Article Text


Methods and measurement
Birth size differences between white British and Pakistani origin infants by generation: Results from the Born in Bradford cohort study
  1. J West1,2,
  2. DA Lawlor3,
  3. L Fairley1*,
  4. J Wright1
  1. 1Born in Bradford, Bradford Institute for Health Research, Bradford, UK
  2. 2Academic Unit of Public Health, School of Medicine & Health, University of Leeds, Leeds, UK
  3. 3MRC Centre for Causal Analyses in Translational Epidemiology, Department of Social Medicine, Bristol, UK


Background There is a growing recognition that being born small is associated with risk of adult diseases such as Type 2 diabetes and cardiovascular disease, in addition to its known adverse effects on perinatal and infant outcomes. Previous studies have shown markedly lower birthweight among infants of South Asian origin compared to those of white British origin and there is a suggestion that such differences may mask greater central adiposity in South Asians. The greater risk of type 2 diabetes and cardiovascular disease in South Asian adults might therefore be related to a specific ‘thin-fat’ insulin resistant phenotype, but it is unclear at what age this phenotype develops, what its underlying causes are and whether it persists in contemporary UK populations.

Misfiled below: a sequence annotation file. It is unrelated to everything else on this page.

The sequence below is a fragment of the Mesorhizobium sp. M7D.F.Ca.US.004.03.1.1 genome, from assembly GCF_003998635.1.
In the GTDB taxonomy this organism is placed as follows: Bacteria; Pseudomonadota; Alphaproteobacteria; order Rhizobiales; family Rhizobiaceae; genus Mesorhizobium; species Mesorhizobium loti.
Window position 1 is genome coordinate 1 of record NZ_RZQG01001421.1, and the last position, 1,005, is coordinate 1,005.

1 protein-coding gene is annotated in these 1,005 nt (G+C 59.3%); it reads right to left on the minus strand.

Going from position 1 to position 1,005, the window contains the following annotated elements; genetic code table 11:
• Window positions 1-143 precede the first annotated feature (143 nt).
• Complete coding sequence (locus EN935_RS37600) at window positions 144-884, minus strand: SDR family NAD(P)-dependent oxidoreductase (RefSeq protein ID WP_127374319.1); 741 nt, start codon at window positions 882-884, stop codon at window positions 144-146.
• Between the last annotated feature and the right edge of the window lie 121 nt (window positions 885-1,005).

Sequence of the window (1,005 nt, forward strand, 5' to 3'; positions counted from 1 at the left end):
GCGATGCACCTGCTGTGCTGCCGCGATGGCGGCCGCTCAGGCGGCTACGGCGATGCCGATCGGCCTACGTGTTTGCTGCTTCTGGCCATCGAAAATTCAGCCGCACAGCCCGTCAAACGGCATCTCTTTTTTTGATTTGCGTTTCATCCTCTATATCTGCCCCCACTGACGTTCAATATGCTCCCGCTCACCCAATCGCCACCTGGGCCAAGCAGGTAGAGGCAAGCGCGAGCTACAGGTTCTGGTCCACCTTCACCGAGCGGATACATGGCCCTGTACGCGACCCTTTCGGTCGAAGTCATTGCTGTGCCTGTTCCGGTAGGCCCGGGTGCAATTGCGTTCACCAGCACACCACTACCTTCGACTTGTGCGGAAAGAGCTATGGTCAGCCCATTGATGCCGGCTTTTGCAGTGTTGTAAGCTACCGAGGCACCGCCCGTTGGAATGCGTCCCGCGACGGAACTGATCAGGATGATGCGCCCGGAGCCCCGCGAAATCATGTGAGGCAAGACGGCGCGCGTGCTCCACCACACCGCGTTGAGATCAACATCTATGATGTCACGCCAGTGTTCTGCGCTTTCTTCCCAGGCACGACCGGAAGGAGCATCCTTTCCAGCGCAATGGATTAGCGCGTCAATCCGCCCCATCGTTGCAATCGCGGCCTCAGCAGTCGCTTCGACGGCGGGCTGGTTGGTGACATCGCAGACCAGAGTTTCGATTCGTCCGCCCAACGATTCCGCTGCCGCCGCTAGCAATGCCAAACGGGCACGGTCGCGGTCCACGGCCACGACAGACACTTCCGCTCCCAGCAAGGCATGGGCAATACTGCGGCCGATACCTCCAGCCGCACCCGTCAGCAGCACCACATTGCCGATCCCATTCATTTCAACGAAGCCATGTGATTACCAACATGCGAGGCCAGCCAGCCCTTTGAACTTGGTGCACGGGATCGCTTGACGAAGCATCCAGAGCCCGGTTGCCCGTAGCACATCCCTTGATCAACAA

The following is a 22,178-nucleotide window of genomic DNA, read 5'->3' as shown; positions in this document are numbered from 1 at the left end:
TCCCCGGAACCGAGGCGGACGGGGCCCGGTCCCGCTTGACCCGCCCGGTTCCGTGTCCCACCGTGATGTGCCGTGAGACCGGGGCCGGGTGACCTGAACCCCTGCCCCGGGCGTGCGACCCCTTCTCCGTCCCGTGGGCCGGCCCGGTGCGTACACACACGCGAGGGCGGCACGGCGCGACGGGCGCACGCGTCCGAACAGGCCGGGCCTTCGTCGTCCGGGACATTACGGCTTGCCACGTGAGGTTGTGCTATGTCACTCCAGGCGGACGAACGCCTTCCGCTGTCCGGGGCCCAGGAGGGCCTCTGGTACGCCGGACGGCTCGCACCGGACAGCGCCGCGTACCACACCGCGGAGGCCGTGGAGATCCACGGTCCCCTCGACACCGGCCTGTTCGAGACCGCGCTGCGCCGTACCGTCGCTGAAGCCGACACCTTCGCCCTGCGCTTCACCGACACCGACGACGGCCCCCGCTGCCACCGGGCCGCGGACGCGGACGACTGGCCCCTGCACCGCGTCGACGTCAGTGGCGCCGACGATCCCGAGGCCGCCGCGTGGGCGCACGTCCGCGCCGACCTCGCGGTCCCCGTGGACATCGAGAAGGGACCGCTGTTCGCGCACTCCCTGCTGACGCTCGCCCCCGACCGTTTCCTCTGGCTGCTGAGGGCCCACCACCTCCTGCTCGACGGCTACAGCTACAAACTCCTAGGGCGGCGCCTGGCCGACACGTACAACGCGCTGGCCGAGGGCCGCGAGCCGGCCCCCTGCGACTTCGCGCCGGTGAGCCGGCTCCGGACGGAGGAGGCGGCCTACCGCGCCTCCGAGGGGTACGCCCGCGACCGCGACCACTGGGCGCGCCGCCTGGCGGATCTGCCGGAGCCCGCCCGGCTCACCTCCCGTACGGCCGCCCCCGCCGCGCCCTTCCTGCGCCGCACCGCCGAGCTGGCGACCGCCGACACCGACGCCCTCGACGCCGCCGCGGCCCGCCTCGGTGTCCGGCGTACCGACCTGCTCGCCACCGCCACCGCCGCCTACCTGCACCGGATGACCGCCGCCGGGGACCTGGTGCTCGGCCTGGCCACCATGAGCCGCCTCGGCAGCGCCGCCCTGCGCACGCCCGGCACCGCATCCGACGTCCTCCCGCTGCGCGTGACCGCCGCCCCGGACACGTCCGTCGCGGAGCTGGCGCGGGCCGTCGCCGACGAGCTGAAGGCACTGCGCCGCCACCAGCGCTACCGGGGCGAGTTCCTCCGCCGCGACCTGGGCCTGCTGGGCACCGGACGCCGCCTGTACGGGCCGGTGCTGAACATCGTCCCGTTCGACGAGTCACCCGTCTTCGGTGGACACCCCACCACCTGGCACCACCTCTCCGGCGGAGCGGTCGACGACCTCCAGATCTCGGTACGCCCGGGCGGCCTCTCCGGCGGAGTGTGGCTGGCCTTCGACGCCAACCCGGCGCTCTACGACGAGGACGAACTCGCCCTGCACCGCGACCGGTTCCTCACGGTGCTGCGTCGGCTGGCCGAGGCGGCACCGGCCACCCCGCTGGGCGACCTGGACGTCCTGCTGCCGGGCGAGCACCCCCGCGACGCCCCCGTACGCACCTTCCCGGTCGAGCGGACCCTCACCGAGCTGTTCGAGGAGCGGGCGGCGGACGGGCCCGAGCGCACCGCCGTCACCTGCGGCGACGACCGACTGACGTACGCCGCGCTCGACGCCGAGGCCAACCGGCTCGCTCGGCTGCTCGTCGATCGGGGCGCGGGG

Objective To describe differences in term birth size and cord blood leptin between Pakistani origin and white British origin infants and investigate whether any differences reduce in infants of UK born South Asian origin parents compared with those of South Asian born parents.

Design Birth cohort study (Born in Bradford (BiB)).

Setting Bradford, UK.

Participants 1838 white British and 2222 Pakistani mothers and their babies who were born between 2007 and 2009.

Main outcome measures Birthweight; head, arm and abdominal circumference; subscapular and triceps skinfolds; cord blood leptin.

Results Pakistani infants were lighter (mean difference 280.5g 95% CI 242.5 to 318.4) than white British infants and were smaller in all other measurements following adjustment for social-economic position and smoking. Differences were least for subscapular skinfold thickness (mean z-score difference −0.20 95% CI −0.29 to −0.11) and greatest for abdominal circumference (mean z-score difference −0.56 95% CI −0.64 to −0.47). Cord blood leptin was higher in Pakistani origin infants following adjustment for birthweight, mode of delivery and gestation (mean difference 2.99 ng/ml 95% CI 2.15 to 3.83). These differences were similar across Pakistani infants of different migration generation.

Conclusions All measures of birth size were smaller in Pakistani compared with white British infants. Differences were least for subscapular skinfold thickness than other measures and cord blood leptin was markedly higher in Pakistani origin infants suggesting that they have a tendency for greater central adiposity than white infants. The lack of difference across generation groups suggests that differences may be genetically determined or are affected by epigenetic or persisting behaviour characteristics.

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